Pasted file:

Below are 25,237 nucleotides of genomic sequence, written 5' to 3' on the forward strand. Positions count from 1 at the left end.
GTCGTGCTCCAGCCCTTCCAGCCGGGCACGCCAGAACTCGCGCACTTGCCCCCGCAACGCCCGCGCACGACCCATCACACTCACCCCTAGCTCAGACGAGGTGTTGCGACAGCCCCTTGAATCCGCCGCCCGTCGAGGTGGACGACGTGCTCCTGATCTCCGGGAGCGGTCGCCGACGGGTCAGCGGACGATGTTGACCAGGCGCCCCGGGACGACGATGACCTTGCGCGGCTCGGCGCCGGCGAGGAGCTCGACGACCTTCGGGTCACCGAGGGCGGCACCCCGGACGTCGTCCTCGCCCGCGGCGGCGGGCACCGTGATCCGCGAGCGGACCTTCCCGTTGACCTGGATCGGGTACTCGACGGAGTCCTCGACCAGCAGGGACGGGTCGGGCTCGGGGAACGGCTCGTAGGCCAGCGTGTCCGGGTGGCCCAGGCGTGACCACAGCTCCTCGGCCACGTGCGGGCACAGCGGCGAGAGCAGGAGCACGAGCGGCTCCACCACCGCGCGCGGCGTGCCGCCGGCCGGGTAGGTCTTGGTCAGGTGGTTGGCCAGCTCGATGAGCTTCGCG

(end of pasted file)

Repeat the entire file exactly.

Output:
Below are 25,237 nucleotides of genomic sequence, written 5' to 3' on the forward strand. Positions count from 1 at the left end.
GTCGTGCTCCAGCCCTTCCAGCCGGGCACGCCAGAACTCGCGCACTTGCCCCCGCAACGCCCGCGCACGACCCATCACACTCACCCCTAGCTCAGACGAGGTGTTGCGACAGCCCCTTGAATCCGCCGCCCGTCGAGGTGGACGACGTGCTCCTGATCTCCGGGAGCGGTCGCCGACGGGTCAGCGGACGATGTTGACCAGGCGCCCCGGGACGACGATGACCTTGCGCGGCTCGGCGCCGGCGAGGAGCTCGACGACCTTCGGGTCACCGAGGGCGGCACCCCGGACGTCGTCCTCGCCCGCGGCGGCGGGCACCGTGATCCGCGAGCGGACCTTCCCGTTGACCTGGATCGGGTACTCGACGGAGTCCTCGACCAGCAGGGACGGGTCGGGCTCGGGGAACGGCTCGTAGGCCAGCGTGTCCGGGTGGCCCAGGCGTGACCACAGCTCCTCGGCCACGTGCGGGCACAGCGGCGAGAGCAGGAGCACGAGCGGCTCCACCACCGCGCGCGGCGTGCCGCCGGCCGGGTAGGTCTTGGTCAGGTGGTTGGCCAGCTCGATGAGCTTCGCG